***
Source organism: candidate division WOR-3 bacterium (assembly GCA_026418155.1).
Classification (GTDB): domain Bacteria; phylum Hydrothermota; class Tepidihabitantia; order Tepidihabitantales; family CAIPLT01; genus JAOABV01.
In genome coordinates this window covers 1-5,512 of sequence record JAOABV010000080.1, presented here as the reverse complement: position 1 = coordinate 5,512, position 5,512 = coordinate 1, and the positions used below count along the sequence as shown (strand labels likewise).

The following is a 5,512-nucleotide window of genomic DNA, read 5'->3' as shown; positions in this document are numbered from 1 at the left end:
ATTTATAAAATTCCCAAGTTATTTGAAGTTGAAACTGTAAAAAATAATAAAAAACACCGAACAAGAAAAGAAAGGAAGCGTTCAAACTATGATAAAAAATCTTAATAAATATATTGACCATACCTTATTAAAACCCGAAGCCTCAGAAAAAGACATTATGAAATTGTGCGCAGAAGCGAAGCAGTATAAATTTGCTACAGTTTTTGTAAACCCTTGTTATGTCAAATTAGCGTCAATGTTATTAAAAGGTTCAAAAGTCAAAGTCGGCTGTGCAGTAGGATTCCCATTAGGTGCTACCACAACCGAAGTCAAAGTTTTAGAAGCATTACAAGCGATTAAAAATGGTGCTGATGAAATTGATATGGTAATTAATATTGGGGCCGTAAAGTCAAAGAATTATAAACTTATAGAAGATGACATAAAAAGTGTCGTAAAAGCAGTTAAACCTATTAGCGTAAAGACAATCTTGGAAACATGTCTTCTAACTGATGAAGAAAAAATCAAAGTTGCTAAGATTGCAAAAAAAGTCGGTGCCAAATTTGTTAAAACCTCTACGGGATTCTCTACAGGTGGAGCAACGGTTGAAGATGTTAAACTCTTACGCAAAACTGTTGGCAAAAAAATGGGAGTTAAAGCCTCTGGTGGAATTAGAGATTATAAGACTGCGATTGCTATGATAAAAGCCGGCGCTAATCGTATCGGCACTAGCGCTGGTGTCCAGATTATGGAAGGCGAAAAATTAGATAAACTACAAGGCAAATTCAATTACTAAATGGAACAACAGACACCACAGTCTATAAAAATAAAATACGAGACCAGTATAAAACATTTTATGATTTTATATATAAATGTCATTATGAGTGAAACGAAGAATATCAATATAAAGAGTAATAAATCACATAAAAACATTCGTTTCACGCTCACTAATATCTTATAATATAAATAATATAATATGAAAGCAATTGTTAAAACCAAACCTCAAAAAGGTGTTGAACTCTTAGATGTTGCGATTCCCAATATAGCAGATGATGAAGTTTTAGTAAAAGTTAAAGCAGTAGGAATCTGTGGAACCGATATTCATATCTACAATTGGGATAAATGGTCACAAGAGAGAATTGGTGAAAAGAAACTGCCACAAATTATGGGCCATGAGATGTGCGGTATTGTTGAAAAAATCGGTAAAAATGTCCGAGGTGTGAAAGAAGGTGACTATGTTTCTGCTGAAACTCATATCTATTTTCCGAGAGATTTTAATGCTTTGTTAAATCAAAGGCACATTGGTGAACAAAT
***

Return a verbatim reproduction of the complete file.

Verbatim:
Source organism: candidate division WOR-3 bacterium (assembly GCA_026418155.1).
Classification (GTDB): domain Bacteria; phylum Hydrothermota; class Tepidihabitantia; order Tepidihabitantales; family CAIPLT01; genus JAOABV01.
In genome coordinates this window covers 1-5,512 of sequence record JAOABV010000080.1, presented here as the reverse complement: position 1 = coordinate 5,512, position 5,512 = coordinate 1, and the positions used below count along the sequence as shown (strand labels likewise).

The following is a 5,512-nucleotide window of genomic DNA, read 5'->3' as shown; positions in this document are numbered from 1 at the left end:
ATTTATAAAATTCCCAAGTTATTTGAAGTTGAAACTGTAAAAAATAATAAAAAACACCGAACAAGAAAAGAAAGGAAGCGTTCAAACTATGATAAAAAATCTTAATAAATATATTGACCATACCTTATTAAAACCCGAAGCCTCAGAAAAAGACATTATGAAATTGTGCGCAGAAGCGAAGCAGTATAAATTTGCTACAGTTTTTGTAAACCCTTGTTATGTCAAATTAGCGTCAATGTTATTAAAAGGTTCAAAAGTCAAAGTCGGCTGTGCAGTAGGATTCCCATTAGGTGCTACCACAACCGAAGTCAAAGTTTTAGAAGCATTACAAGCGATTAAAAATGGTGCTGATGAAATTGATATGGTAATTAATATTGGGGCCGTAAAGTCAAAGAATTATAAACTTATAGAAGATGACATAAAAAGTGTCGTAAAAGCAGTTAAACCTATTAGCGTAAAGACAATCTTGGAAACATGTCTTCTAACTGATGAAGAAAAAATCAAAGTTGCTAAGATTGCAAAAAAAGTCGGTGCCAAATTTGTTAAAACCTCTACGGGATTCTCTACAGGTGGAGCAACGGTTGAAGATGTTAAACTCTTACGCAAAACTGTTGGCAAAAAAATGGGAGTTAAAGCCTCTGGTGGAATTAGAGATTATAAGACTGCGATTGCTATGATAAAAGCCGGCGCTAATCGTATCGGCACTAGCGCTGGTGTCCAGATTATGGAAGGCGAAAAATTAGATAAACTACAAGGCAAATTCAATTACTAAATGGAACAACAGACACCACAGTCTATAAAAATAAAATACGAGACCAGTATAAAACATTTTATGATTTTATATATAAATGTCATTATGAGTGAAACGAAGAATATCAATATAAAGAGTAATAAATCACATAAAAACATTCGTTTCACGCTCACTAATATCTTATAATATAAATAATATAATATGAAAGCAATTGTTAAAACCAAACCTCAAAAAGGTGTTGAACTCTTAGATGTTGCGATTCCCAATATAGCAGATGATGAAGTTTTAGTAAAAGTTAAAGCAGTAGGAATCTGTGGAACCGATATTCATATCTACAATTGGGATAAATGGTCACAAGAGAGAATTGGTGAAAAGAAACTGCCACAAATTATGGGCCATGAGATGTGCGGTATTGTTGAAAAAATCGGTAAAAATGTCCGAGGTGTGAAAGAAGGTGACTATGTTTCTGCTGAAACTCATATCTATTTTCCGAGAGATTTTAATGCTTTGTTAAATCAAAGGCACATTGGTGAACAAAT